This is the first part of a 3 part series called “My Neck, My Back” on neck and back injuries, common injuries that are often sustained as a result of a motor vehicle collision. The first part of this series will explain the difference between a disc bulge and a disc protrusion or herniation.
According to Dr. Randy A. Shelerud, M.D. of The Mayo Clinic, there is a significant difference between a disc bulge, and a disc herniation or protrusion:
“Discs act as cushions between the vertebrae in your spine. They’re composed of an outer layer of tough cartilage that surrounds softer cartilage in the center. It may help to think of them as miniature jelly doughnuts, exactly the right size to fit between your vertebrae. A bulging disc extends outside the space it should normally occupy. The bulge typically affects a large portion of the disc, so it may look a little like a hamburger that’s too big for its bun. The part of the disc that’s bulging is typically the tough outer layer of cartilage. Bulging usually is considered part of the normal aging process of the disc. A herniated disc, on the other hand, results when a crack in the tough outer layer of cartilage allows some of the softer inner cartilage to protrude out of the disc. Herniated discs are also called ruptured discs or slipped discs.”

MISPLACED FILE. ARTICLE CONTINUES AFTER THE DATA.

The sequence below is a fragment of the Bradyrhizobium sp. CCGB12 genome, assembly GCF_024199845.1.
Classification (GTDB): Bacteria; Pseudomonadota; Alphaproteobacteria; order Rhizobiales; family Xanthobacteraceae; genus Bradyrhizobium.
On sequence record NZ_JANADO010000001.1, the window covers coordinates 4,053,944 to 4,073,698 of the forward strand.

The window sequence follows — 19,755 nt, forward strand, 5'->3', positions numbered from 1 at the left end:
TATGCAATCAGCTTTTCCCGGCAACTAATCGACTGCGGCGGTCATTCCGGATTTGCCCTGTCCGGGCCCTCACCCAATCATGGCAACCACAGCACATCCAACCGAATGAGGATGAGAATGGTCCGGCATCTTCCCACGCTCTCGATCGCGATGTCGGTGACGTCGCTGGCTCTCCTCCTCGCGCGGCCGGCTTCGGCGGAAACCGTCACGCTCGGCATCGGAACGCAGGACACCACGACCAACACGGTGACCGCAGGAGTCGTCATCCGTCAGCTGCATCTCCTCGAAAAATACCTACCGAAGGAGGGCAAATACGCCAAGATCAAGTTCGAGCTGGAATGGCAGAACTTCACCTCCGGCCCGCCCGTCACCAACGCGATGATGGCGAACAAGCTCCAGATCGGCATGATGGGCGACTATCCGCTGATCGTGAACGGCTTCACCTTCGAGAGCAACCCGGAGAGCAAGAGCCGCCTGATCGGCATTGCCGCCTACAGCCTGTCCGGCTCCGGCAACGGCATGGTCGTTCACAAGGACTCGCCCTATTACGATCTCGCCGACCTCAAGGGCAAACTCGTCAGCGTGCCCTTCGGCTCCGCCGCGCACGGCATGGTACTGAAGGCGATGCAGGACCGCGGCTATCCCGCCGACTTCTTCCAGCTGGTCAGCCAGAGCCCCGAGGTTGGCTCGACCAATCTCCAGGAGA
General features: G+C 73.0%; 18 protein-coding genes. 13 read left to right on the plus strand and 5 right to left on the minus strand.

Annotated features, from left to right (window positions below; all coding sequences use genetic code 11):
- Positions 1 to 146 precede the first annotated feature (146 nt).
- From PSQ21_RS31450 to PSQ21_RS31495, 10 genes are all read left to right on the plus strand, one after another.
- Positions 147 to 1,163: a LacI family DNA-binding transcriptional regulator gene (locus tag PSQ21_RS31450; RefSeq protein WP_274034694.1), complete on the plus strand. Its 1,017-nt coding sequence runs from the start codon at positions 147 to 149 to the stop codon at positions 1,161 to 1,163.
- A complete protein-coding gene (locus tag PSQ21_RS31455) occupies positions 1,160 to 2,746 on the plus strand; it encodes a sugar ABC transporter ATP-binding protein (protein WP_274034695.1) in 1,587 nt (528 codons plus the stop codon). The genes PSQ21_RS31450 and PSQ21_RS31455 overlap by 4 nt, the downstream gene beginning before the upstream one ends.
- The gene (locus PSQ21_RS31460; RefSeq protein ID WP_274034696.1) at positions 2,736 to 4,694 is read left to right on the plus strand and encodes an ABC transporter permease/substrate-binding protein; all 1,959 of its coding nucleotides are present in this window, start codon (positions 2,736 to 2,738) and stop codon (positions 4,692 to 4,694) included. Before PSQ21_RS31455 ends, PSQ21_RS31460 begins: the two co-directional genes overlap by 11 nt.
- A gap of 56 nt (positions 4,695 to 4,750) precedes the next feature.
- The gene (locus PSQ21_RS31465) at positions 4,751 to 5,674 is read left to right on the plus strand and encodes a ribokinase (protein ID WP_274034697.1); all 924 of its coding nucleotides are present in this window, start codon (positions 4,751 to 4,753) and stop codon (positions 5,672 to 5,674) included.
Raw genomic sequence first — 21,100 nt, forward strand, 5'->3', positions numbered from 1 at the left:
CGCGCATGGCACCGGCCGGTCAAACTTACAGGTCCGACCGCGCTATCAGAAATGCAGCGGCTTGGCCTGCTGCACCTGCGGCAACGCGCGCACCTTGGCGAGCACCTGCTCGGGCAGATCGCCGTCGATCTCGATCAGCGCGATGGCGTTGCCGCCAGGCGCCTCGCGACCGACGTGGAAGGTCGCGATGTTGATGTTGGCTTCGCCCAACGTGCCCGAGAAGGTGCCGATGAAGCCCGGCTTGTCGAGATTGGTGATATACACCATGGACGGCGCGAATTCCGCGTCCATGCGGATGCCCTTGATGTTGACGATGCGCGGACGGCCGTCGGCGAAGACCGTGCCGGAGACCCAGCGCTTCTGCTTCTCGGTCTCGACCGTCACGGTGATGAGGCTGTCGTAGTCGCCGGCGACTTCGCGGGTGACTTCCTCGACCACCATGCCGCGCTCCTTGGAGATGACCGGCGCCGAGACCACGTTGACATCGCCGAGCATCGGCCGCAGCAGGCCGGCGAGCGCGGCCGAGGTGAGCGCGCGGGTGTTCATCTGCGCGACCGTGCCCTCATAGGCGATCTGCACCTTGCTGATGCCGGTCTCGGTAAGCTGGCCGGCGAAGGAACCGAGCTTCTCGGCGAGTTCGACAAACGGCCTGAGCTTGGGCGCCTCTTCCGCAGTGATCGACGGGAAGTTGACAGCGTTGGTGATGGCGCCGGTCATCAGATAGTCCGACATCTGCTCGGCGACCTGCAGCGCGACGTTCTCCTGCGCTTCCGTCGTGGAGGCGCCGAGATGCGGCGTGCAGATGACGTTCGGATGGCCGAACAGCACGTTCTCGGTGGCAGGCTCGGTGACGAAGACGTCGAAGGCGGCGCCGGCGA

Dr. Michael Perry of the Laser Spine Institute goes into further detail about the differences in bulging and herniated discs:
“The terms “herniated disc” and “bulging disc” sometimes are used interchangeably, but there are differences between the two conditions. Before those differences are explained, it might be helpful to understand their similarities. Both conditions affect the intervertebral disc, a spongy, oval-shaped “shock absorber” that is located between vertebrae. Discs cushion the vertebrae, contribute to flexibility and help to protect the spinal cord. Discs are composed of a gel-like center (the nucleus pulposus) and a tough, fibrous outer layer (the annulus fibrosus). A herniated disc or bulging disc often is referred to colloquially as a slipped disc and a ruptured disc. No matter what you call them, these conditions can lead to nerve root irritation or impingement, which can cause traveling pain, numbness, tingling, muscle weakness, and other disabling symptoms.”
“A bulging disc is “contained.” This means no tear or rupture is present within the outer layer of the disc. A small “bubble” protrudes into the spinal canal. No portion of the nucleus pulposus has leaked out of the disc.”
“A herniated disc is “non-contained,” which means a tear or rupture is present. A portion of the gel-like nucleus pulposus has leaked into the spinal canal. A herniated disc might have begun as a bulging disc, but created so much pressure on the outer wall of the disc that a rupture occurred.”
If you are experiencing neck or back pain after a motor vehicle collision, it is important to visit a doctor immediately.
*This blog is for informational purposes only and is not to be misconstrued as legal or medical advice.